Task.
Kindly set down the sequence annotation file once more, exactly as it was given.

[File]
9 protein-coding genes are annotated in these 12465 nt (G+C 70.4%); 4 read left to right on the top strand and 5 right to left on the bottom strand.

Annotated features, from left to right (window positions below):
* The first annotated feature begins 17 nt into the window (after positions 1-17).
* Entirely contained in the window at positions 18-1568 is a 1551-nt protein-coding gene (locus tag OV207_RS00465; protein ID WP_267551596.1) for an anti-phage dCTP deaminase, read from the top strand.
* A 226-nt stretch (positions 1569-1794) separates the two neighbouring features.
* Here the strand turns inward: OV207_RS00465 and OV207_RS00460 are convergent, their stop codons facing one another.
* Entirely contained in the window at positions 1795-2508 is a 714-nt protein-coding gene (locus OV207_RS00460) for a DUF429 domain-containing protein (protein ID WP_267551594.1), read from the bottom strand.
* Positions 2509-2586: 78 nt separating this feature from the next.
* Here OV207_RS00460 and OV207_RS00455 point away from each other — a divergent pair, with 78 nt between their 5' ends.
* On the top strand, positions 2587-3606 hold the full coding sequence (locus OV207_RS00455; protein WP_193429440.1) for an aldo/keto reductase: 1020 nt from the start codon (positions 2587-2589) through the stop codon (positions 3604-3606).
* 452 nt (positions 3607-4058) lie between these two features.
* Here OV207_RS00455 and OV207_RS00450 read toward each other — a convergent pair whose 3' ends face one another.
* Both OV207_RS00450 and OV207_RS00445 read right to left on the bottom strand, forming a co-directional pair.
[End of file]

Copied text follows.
9 protein-coding genes are annotated in these 12465 nt (G+C 70.4%); 4 read left to right on the top strand and 5 right to left on the bottom strand.

Annotated features, from left to right (window positions below):
* The first annotated feature begins 17 nt into the window (after positions 1-17).
* Entirely contained in the window at positions 18-1568 is a 1551-nt protein-coding gene (locus tag OV207_RS00465; protein ID WP_267551596.1) for an anti-phage dCTP deaminase, read from the top strand.
* A 226-nt stretch (positions 1569-1794) separates the two neighbouring features.
* Here the strand turns inward: OV207_RS00465 and OV207_RS00460 are convergent, their stop codons facing one another.
* Entirely contained in the window at positions 1795-2508 is a 714-nt protein-coding gene (locus OV207_RS00460) for a DUF429 domain-containing protein (protein ID WP_267551594.1), read from the bottom strand.
* Positions 2509-2586: 78 nt separating this feature from the next.
* Here OV207_RS00460 and OV207_RS00455 point away from each other — a divergent pair, with 78 nt between their 5' ends.
* On the top strand, positions 2587-3606 hold the full coding sequence (locus OV207_RS00455; protein WP_193429440.1) for an aldo/keto reductase: 1020 nt from the start codon (positions 2587-2589) through the stop codon (positions 3604-3606).
* 452 nt (positions 3607-4058) lie between these two features.
* Here OV207_RS00455 and OV207_RS00450 read toward each other — a convergent pair whose 3' ends face one another.
* Both OV207_RS00450 and OV207_RS00445 read right to left on the bottom strand, forming a co-directional pair.